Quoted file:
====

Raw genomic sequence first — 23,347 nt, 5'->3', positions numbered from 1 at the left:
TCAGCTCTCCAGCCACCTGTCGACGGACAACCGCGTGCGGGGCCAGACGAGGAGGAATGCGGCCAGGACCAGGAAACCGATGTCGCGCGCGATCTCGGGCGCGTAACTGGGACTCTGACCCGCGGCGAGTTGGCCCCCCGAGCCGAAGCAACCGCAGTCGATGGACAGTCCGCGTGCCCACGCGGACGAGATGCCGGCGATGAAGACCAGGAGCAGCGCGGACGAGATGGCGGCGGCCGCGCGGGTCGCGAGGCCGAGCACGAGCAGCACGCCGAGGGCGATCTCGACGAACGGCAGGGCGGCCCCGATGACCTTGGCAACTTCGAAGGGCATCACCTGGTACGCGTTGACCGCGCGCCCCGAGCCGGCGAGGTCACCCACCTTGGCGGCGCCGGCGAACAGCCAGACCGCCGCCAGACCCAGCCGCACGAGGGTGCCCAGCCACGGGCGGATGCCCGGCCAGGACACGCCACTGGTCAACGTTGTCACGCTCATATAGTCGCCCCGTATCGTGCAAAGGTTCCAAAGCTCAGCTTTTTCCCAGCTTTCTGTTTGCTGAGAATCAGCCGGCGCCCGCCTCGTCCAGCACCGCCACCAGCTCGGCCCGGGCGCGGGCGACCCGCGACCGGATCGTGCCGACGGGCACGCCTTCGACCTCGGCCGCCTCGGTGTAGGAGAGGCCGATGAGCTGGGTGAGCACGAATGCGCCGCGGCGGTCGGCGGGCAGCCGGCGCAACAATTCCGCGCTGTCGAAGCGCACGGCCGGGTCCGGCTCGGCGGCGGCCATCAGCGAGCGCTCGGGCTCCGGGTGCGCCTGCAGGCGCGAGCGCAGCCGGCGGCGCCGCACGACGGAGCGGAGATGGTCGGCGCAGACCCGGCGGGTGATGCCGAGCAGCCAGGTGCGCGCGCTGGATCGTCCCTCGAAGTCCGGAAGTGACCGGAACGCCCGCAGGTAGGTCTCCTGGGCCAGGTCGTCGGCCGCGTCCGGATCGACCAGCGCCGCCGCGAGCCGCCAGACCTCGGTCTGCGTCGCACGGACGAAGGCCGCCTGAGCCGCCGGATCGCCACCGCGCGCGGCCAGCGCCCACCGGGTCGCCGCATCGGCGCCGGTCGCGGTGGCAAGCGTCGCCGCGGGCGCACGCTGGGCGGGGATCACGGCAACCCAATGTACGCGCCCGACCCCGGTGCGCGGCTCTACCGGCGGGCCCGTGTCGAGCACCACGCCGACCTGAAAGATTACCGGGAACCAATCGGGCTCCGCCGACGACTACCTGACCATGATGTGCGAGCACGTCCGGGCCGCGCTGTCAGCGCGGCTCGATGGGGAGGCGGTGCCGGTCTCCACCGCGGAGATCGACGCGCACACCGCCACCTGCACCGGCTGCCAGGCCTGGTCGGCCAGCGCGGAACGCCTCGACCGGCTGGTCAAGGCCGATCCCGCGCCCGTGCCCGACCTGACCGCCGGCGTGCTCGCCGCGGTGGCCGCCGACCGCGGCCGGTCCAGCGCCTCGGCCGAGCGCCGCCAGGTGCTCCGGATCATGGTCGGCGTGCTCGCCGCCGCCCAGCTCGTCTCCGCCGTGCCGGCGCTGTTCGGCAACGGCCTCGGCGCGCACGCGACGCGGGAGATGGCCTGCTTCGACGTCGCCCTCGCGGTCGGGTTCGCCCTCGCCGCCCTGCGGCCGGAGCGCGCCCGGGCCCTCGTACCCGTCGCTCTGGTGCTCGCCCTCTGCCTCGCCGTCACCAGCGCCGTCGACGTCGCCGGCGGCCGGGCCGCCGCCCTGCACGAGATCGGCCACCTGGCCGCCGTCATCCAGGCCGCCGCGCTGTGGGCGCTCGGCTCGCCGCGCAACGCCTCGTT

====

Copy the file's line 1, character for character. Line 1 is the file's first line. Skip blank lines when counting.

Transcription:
Raw genomic sequence first — 23,347 nt, 5'->3', positions numbered from 1 at the left: